Top of Form

Watermelon might be 92 per cent water but don’t be fooled, this low-calorie summer snack packs a nutritious punch.

Watermelon is loaded with vitamins, antioxidants and amino acids that are not only a great way to hydrate and satisfy a sweet-tooth craving but are also known as a disease-fighting dietary addition.

“It’s practically a multi-vitamin,” Eleanor Bullock told us from Cordele, Georgia. “It’s one of the most nutritious fruits out there.”

Bullock is the U.S.-based National Watermelon Association’s promotions coordinator and says the fruit not only nourishes the body but is easy on the wallet.

With one watermelon serving up to 36 people, she says it’s the least expensive per serving fruit in the produce department.

Is Watermelon Good for You?
Experts say, absolutely. Watermelons, which typically take 85 to 100 days to mature, contain lots of antioxidants and amino acids which does the body good.

“Antioxidants help prevent damage and cancer,” Angela Lemond, a registered dietician nutritionist says in Live Science. “Amino acids are the basic building block for protein and protein is used in virtually every vital function in the body.”

Watermelons also contain lycopene, a powerful antioxidant with anti-inflammatory properties that’s been linked to heart and bone health and possible prevention of age-related eye disorders. The National Cancer Institute mentions studies linking lycopene to stopping the spread of prostate cancer cells.

Nutritionist, Victoria Jarzabkowski, says those anti-inflammatory elements are good news for people suffering from conditions like arthritis. And watermelon’s choline content helps keep chronic inflammation down.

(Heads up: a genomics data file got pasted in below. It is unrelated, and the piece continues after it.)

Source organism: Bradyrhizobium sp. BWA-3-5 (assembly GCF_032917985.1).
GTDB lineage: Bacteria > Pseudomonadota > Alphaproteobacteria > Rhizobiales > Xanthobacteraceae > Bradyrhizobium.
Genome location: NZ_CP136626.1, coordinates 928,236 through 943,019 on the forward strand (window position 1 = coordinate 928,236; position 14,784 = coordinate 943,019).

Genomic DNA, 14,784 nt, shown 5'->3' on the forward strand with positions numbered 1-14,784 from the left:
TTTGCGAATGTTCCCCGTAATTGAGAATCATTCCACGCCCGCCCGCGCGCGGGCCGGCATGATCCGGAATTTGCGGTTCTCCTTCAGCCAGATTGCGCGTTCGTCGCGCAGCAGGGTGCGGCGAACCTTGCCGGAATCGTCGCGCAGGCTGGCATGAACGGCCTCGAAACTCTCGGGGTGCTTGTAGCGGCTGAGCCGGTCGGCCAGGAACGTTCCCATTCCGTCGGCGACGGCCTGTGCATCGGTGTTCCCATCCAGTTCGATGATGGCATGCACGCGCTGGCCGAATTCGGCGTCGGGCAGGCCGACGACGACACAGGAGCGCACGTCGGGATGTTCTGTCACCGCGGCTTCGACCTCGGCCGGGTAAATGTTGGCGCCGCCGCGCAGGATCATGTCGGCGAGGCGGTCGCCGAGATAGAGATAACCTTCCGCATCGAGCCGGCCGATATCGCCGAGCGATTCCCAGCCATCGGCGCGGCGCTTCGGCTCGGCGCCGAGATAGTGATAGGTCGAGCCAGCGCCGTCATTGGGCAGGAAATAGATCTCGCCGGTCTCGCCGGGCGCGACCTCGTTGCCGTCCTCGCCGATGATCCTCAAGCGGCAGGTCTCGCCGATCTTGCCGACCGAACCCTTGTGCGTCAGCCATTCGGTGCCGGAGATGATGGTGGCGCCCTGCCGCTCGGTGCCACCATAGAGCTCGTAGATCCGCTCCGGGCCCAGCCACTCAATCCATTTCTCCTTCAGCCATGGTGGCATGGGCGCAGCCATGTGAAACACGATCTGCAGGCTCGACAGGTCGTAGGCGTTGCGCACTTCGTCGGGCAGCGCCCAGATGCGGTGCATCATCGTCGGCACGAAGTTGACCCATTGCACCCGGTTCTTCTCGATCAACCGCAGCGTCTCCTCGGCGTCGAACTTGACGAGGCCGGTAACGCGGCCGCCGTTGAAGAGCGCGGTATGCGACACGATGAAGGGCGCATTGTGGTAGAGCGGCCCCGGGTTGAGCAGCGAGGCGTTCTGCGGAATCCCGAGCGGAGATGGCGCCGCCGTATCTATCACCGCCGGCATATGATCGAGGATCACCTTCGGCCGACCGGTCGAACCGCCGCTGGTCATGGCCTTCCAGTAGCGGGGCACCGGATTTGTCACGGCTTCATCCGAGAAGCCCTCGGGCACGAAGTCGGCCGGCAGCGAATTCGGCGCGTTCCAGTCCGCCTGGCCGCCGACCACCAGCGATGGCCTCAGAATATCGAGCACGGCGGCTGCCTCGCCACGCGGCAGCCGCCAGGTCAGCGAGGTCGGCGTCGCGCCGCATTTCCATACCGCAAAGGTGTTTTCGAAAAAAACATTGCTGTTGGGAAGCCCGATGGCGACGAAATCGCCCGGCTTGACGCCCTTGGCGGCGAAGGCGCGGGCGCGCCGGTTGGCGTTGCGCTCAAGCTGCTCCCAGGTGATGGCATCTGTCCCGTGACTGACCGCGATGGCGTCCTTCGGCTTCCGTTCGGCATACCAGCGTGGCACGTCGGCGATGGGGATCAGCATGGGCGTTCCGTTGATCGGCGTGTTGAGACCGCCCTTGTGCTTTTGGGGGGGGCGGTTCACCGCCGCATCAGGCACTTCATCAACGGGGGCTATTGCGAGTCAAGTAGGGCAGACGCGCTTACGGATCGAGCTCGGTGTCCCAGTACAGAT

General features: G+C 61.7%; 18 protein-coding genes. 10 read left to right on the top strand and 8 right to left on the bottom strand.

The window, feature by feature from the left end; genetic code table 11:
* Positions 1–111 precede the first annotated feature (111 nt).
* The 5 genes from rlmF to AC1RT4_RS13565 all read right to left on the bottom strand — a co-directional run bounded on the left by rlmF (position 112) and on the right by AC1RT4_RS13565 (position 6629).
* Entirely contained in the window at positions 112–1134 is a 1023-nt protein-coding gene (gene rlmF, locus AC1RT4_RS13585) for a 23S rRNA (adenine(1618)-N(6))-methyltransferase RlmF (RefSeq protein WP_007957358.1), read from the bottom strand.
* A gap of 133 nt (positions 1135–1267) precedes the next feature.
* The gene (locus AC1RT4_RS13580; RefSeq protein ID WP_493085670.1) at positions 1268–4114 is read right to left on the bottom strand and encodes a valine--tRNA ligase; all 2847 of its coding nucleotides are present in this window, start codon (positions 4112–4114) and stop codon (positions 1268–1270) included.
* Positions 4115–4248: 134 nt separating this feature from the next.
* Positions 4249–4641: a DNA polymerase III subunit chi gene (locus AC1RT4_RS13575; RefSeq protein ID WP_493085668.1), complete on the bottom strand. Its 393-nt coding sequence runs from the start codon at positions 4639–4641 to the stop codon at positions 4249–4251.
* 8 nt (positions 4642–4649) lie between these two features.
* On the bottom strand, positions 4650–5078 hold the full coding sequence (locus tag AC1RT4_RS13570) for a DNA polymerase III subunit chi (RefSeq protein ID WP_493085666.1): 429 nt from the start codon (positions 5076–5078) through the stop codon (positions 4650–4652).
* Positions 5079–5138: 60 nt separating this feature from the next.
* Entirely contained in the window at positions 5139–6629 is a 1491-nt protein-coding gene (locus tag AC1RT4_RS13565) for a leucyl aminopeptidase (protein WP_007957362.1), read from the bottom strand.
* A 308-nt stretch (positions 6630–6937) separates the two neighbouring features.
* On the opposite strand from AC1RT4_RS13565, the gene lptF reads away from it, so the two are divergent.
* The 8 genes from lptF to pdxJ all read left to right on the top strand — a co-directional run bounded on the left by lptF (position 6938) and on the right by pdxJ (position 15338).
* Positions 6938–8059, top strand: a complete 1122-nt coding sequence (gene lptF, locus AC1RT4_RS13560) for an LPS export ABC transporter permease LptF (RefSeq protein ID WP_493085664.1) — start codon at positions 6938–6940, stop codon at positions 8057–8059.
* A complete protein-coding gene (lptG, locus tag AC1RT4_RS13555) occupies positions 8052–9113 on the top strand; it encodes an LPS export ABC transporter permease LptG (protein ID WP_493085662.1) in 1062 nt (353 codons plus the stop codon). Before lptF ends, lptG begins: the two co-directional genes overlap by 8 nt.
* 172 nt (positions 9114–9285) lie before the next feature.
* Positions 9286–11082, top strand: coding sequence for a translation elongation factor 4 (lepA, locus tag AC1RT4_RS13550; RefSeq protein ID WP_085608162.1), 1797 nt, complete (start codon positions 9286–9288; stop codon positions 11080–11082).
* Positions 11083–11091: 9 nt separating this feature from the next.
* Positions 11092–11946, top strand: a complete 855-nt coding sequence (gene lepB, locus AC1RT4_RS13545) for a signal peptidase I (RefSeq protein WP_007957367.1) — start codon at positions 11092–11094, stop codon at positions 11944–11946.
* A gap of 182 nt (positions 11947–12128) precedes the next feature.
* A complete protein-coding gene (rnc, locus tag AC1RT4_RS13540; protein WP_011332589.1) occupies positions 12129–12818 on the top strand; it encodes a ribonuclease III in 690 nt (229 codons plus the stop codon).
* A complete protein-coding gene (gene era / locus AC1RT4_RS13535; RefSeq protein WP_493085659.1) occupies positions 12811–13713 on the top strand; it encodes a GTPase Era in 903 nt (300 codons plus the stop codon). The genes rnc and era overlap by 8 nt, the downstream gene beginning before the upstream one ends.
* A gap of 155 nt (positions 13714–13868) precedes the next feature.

But that’s not all, there are other benefits of watermelon.

The juicy, sweet taste of watermelon is more than a lovely treat. It’s a wholesome snack that promotes a healthy digestive tract and, along with its fibre content assists with keeping you, ahem, regular. Vitamin A and C benefit the hair and according to a study in the Journal of Agricultural and Food Chemistry, drinking watermelon juice prior to an intense work-out helps reduce muscle soreness the next day.

Nutritional Benefits of Watermelon

A two-cup serving of Watermelon contains:

  • 12 grams of carbohydrates
  • 170 milligrams of potassium
  • 0.1 milligrams of vitamin B6
  • Zero fat, cholesterol or sodium.

Top 5 ways to eat Watermelon:

  • Au naturel
  • Lightly grilled (about two minutes each side)
  • Blended into a beverage or smoothie
  • Added to a salad or stir-fry
  • Pickling the rind

Watermelon is a nutritious alternative to many snacks because it has no sodium, bad fats and is just 40 calories per cup.

It is, be warned, relatively high in sugar.

In fact, Watermelon is so good the National Watermelon Association crowns a queen each year to travel around the world promoting its qualities.

Bullock – who likes her watermelon plain, in salsa or mixed into a Mediterranean feta salad - says at least 90 per cent of the precious pink and green produce consumed by Canadians are imported from the U.S.

“We call it the ‘smile fruit,’” she says. “Go out and enjoy a slice of the good life.”

Watermelon Fun Facts

  • Early explorers used watermelons as canteens
  • The first cookbook published in the U.S. in 1776 contained a recipe for watermelon rind pickles
  • About 200 to 300 varieties are grown in the U.S and Mexico but only about 50 are popular
  • By weight watermelon is the most-consumed melon in the U.S. followed by cantaloupe and honeydew.

Record-setting Feats of Watermelon

  • Most watermelons crushed with the head in one minute: 43
  • Fastest time to crush three watermelons with the thighs: 14.65 seconds
  • Heaviest watermelon: 82 lbs
  • Watermelon seed spitting - farthest distance: 75 feet and 2 inches
  • Most chopped on the stomach on a bed of nails in one minute: 14

Find more mouth-watering recipes and watermelon tips including, how to cut your watermelon, at